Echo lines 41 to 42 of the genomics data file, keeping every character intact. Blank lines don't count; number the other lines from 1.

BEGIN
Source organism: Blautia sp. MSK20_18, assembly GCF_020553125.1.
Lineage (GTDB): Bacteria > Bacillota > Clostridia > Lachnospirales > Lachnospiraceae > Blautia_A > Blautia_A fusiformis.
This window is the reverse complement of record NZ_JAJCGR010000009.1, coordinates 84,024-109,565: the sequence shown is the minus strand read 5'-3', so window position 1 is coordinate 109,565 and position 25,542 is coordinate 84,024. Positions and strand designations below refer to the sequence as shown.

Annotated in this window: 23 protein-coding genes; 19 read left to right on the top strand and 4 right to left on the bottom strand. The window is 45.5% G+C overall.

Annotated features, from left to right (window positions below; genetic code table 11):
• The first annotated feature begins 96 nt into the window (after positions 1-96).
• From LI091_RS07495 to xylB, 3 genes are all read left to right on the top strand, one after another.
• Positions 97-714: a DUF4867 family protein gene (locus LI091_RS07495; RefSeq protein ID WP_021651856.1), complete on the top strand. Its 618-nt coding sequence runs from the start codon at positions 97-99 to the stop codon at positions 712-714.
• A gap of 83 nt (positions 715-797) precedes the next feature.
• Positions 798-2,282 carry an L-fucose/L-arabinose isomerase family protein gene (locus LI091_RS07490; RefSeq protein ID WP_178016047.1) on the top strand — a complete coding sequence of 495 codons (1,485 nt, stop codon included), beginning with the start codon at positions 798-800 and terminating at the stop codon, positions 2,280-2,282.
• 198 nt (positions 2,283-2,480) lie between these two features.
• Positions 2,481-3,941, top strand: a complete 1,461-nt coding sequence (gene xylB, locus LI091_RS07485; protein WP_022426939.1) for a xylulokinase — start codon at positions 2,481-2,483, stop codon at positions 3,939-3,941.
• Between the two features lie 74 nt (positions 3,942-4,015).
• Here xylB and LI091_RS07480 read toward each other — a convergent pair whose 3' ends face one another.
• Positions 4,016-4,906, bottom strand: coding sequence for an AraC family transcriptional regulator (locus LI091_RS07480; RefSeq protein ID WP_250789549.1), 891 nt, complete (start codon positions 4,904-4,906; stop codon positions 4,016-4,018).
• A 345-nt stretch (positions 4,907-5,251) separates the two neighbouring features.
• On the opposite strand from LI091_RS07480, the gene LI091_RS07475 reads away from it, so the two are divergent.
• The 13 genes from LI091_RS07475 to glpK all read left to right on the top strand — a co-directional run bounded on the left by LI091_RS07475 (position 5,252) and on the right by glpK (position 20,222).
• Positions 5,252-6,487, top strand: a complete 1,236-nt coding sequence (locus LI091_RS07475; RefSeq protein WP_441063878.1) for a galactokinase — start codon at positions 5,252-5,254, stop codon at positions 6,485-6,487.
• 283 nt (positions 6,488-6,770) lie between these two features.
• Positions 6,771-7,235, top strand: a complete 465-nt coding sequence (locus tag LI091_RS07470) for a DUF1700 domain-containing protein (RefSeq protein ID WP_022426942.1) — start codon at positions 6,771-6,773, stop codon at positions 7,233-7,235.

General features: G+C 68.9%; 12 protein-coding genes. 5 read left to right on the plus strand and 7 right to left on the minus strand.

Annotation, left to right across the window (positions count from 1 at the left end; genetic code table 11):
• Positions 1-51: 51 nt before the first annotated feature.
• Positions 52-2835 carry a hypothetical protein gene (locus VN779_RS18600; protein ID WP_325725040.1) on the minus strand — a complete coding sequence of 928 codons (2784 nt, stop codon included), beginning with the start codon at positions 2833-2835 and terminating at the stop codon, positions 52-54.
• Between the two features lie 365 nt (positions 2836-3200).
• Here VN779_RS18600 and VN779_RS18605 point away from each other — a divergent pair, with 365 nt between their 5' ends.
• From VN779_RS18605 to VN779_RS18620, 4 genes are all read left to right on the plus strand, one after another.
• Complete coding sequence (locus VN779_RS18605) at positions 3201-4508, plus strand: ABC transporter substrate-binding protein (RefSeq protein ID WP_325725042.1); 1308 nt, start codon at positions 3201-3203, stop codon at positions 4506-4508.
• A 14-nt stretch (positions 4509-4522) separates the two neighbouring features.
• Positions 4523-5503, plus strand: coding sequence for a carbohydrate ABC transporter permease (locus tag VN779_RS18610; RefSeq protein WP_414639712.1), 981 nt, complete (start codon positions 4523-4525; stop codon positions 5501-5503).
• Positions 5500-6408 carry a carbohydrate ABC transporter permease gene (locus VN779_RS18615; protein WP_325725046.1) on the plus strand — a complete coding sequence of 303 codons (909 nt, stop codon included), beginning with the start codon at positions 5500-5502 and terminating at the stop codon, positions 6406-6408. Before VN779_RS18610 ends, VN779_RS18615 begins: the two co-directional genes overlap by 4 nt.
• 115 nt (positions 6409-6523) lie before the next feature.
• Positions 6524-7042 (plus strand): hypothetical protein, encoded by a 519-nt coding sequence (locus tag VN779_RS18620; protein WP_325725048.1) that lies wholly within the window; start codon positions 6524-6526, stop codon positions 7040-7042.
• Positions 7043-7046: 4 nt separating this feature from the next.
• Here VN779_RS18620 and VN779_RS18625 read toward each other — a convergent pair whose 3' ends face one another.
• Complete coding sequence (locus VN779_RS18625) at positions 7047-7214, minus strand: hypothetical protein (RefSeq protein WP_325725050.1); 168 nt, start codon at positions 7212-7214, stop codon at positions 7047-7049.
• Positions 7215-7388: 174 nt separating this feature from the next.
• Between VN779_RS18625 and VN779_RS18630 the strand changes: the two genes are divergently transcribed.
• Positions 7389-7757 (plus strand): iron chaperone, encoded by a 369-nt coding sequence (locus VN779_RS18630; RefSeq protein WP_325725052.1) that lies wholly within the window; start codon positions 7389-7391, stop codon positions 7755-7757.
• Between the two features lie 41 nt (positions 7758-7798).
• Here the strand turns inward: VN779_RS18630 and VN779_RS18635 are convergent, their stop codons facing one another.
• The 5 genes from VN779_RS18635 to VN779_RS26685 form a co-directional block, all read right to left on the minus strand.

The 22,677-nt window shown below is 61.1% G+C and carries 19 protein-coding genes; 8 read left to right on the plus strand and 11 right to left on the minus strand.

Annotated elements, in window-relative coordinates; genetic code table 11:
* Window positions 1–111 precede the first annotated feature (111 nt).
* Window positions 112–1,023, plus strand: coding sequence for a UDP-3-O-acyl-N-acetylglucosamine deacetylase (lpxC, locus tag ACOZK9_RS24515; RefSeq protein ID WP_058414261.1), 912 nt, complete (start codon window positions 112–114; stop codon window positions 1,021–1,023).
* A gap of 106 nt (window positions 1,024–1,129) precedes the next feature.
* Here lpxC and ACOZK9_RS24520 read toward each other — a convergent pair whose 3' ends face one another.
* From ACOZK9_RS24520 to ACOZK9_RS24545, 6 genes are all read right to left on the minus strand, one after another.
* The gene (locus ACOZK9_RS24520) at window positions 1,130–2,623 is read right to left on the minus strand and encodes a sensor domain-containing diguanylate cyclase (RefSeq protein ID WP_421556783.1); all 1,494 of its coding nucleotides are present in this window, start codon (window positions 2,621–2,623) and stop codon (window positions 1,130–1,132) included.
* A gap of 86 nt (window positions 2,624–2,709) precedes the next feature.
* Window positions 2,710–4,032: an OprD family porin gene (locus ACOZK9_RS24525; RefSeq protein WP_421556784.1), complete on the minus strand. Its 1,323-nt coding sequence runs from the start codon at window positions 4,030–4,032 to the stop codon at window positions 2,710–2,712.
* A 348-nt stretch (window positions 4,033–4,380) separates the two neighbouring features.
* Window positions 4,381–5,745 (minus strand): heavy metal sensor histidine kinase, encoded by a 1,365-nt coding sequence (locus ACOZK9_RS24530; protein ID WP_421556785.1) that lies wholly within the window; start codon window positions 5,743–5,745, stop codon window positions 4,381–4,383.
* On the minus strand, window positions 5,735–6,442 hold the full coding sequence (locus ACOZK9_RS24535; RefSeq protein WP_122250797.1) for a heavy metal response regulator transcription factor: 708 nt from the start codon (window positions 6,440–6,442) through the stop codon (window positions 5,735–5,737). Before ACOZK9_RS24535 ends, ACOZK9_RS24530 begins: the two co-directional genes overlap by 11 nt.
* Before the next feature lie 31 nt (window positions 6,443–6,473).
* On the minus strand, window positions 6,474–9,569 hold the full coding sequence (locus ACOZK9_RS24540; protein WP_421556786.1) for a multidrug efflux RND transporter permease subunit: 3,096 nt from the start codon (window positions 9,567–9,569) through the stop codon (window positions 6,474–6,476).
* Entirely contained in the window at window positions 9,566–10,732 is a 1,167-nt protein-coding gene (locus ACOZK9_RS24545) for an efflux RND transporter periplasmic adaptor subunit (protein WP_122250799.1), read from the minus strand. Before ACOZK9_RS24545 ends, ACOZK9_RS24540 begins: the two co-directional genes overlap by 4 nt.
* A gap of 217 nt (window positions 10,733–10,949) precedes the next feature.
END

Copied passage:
• Between the two features lie 41 nt (positions 7758-7798).
• Here the strand turns inward: VN779_RS18630 and VN779_RS18635 are convergent, their stop codons facing one another.